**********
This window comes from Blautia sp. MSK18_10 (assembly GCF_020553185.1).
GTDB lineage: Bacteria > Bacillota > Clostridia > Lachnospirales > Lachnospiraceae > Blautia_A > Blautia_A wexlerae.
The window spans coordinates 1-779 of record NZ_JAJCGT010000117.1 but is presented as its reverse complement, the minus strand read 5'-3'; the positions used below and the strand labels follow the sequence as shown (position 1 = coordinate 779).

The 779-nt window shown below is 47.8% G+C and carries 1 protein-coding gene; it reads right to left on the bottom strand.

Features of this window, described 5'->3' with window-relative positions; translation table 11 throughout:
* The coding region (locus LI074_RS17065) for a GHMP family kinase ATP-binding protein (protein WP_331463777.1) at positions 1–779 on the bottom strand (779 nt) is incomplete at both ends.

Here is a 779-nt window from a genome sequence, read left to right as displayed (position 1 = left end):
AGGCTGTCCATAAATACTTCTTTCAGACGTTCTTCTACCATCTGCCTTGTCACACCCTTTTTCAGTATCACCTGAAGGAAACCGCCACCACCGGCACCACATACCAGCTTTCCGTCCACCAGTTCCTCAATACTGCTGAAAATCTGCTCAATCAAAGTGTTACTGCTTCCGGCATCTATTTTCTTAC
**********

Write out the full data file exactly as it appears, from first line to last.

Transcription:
This window comes from Blautia sp. MSK18_10 (assembly GCF_020553185.1).
GTDB lineage: Bacteria > Bacillota > Clostridia > Lachnospirales > Lachnospiraceae > Blautia_A > Blautia_A wexlerae.
The window spans coordinates 1-779 of record NZ_JAJCGT010000117.1 but is presented as its reverse complement, the minus strand read 5'-3'; the positions used below and the strand labels follow the sequence as shown (position 1 = coordinate 779).

The 779-nt window shown below is 47.8% G+C and carries 1 protein-coding gene; it reads right to left on the bottom strand.

Features of this window, described 5'->3' with window-relative positions; translation table 11 throughout:
* The coding region (locus LI074_RS17065) for a GHMP family kinase ATP-binding protein (protein WP_331463777.1) at positions 1–779 on the bottom strand (779 nt) is incomplete at both ends.

Here is a 779-nt window from a genome sequence, read left to right as displayed (position 1 = left end):
AGGCTGTCCATAAATACTTCTTTCAGACGTTCTTCTACCATCTGCCTTGTCACACCCTTTTTCAGTATCACCTGAAGGAAACCGCCACCACCGGCACCACATACCAGCTTTCCGTCCACCAGTTCCTCAATACTGCTGAAAATCTGCTCAATCAAAGTGTTACTGCTTCCGGCATCTATTTTCTTAC